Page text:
Editing assumptions and adding data is very easy to do. This video explains how.

For national data all the information needed is in the Our World in Data dataset. And Google’s COVID-19 Open Data has subnational data.

Briefly put, all cells in light red in the C column contain editable assumptions, and all cells in light red in columns E:J contain and require data:

  • column E: daily reported cases
  • column F: total number of vaccinations
  • column G: daily cumulative number of people vaccinated (1+ dose)
  • column H: daily cumulative number of people fully vaccinated (2+ doses)
  • column I: daily cumulative number of people boosted (3 doses)
  • column J: population of the country or province

Note that some countries have negative case or death numbers for certain dates. This is the result of data corrections, not resurrections. These negative numbers can be very large and as such they will distort the charts. In the template spreadsheet whenever there is a negative number for daily cases or deaths in the original data, the number for the previous date is automatically used instead.

The data used in this template are for France. Data until March 31 are omitted to make pasting data for other countries easier (data for other countries might start later than French data so if you forget to remove the older French data they would show up in the charts).

In addition to the uncertainties involved in the quantitative assumptions on which the model relies to generate immunity level estimates, there is another reason for not putting too much confidence in the exact estimates the model generates:

We don’t have the actual data for how many days were between doses 1 and 2 of each individual vaccinee. Nor do we have an average time between doses for the population as a whole. We only have the total number of doses 1 and 2 for each day. And we can’t generate the average time between doses from that alone.

But for overall immunity levels within society it matters quite a lot how much time there is between doses.

The model now uses an *estimated average* value (30 days or 60 days). For most countries 30 is used as the default. Some countries, e.g. Canada, opted for an extended period between the first two doses. So for those countries 60 days is used in the model.

But not only are the 30 or 60 days estimates crude and likely not particularly accurate reflections of the more complex underlying situation, they can also cause problems within the model itself, as explained in more detail in the background sheet in the template.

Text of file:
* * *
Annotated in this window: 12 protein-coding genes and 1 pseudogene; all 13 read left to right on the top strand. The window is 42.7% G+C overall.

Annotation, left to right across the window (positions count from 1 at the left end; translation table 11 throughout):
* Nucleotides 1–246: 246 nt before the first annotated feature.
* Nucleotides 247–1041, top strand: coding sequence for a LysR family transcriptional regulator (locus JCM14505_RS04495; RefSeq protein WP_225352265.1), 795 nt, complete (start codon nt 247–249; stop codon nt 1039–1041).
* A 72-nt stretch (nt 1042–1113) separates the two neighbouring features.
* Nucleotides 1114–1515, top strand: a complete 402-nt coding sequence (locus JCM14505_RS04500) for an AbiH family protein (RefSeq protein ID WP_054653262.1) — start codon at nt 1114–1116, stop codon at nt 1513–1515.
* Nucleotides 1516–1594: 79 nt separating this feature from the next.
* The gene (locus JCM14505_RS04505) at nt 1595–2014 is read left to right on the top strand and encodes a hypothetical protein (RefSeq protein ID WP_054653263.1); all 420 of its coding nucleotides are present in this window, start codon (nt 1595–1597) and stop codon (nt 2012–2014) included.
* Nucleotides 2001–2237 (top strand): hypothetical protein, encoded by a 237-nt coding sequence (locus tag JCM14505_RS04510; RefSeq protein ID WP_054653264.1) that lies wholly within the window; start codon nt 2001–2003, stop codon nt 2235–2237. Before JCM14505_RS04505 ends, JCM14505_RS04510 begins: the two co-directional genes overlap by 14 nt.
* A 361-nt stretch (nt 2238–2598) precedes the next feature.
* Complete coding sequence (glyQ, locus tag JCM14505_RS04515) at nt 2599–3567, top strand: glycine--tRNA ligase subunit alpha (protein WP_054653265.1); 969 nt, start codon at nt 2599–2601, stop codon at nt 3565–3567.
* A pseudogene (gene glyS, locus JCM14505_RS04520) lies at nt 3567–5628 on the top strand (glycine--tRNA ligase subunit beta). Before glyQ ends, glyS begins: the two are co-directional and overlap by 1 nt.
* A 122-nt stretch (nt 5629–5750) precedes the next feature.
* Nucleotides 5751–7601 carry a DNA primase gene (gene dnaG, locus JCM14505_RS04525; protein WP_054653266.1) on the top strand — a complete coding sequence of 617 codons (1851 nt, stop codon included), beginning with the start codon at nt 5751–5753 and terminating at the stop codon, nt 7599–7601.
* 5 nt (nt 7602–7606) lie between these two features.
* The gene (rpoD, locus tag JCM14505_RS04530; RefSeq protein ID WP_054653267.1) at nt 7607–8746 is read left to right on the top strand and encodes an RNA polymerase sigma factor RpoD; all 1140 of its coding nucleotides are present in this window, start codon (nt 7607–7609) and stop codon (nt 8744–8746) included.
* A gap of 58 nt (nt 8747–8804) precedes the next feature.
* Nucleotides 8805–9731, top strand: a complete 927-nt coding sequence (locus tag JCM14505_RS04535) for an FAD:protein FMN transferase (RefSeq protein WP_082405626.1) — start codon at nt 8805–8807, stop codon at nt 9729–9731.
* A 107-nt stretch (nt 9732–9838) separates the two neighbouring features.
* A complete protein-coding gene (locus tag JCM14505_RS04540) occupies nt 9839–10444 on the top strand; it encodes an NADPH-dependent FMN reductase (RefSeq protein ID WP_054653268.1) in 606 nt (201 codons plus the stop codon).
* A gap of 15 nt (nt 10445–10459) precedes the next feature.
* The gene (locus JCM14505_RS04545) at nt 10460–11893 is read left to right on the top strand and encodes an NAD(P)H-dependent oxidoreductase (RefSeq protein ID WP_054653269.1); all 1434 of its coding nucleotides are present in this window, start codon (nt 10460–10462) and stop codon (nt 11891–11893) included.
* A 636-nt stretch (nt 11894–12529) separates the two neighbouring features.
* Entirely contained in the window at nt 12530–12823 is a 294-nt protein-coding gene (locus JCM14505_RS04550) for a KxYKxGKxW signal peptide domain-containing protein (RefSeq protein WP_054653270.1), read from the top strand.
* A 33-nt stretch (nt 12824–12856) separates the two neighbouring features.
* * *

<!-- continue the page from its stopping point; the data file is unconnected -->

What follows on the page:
To be sure, this problem likely doesn’t impact the generated estimates in very significant ways. It is for example unlikely to fundamentally change the shape of the curves, the maximum levels of immunity, or the extent to which vaccinal or natural immunity each contribute to it, but it is a non-negligible distortion nonetheless. Any suggestions on how to deal with this problem of modelling the time between doses despite an absence of knowledge about this factor are very welcome.


  • Take the specific quantitative assumptions used and the immunity level estimates generated with the appropriate amount of salt, and feel free to experiment with alternative assumptions
  • Be aware of the modelling shortcoming when it comes to the ’days between dose 1 and 2’ factor.

Despite these limitations, however, the model can yield interesting insights about general patterns.

Take for example Ontario: With a current 1+ dose vaccination rate of 83.3% of the total population, the current immunity level is only just over 30%. And the large majority of that immunity is due to prior infection, not vaccination.

Peak immunity level was around 65% in early October, well before the winter wave was expected to hit. The largest level of vaccinal immunity was in the same period, at about 50%. So in early October vaccinal immunity was by far the largest component of overall immunity. But thanks to waning vaccine effectiveness and the immunity evasion capabilities of omicron, vaccinal immunity has fallen below 10% while the level of natural immunity is now at over 20% thanks to a huge spike in omicron infections over the past two months. That means natural immunity now makes up over two thirds of the overall immunity level in Ontario.

Ontario’s vaccination program, it appears, peaked too early. It provided the highest levels of immunity in some of the months in which it was least needed, ie summer and early fall. And once winter came, not much vaccinal immunity was left. This may explain what otherwise might appear to be a baffling fact: Despite a very high vaccination rate Ontario experienced record high number of cases, hospitalizations and deaths in the past two months.

Some other interesting examples:

Florida vs Vermont


United Kingdom vs. New Zealand

To see more examples, and to learn more about the basic ideas behind the model as well as its limitations and shortcomings, check out the various sheets in the template.

To edit and add data to generate charts for alternative assumptions and for other countries, make a copy of the template and use that copy to edit.

Questions, comments, suggestions etc are welcome at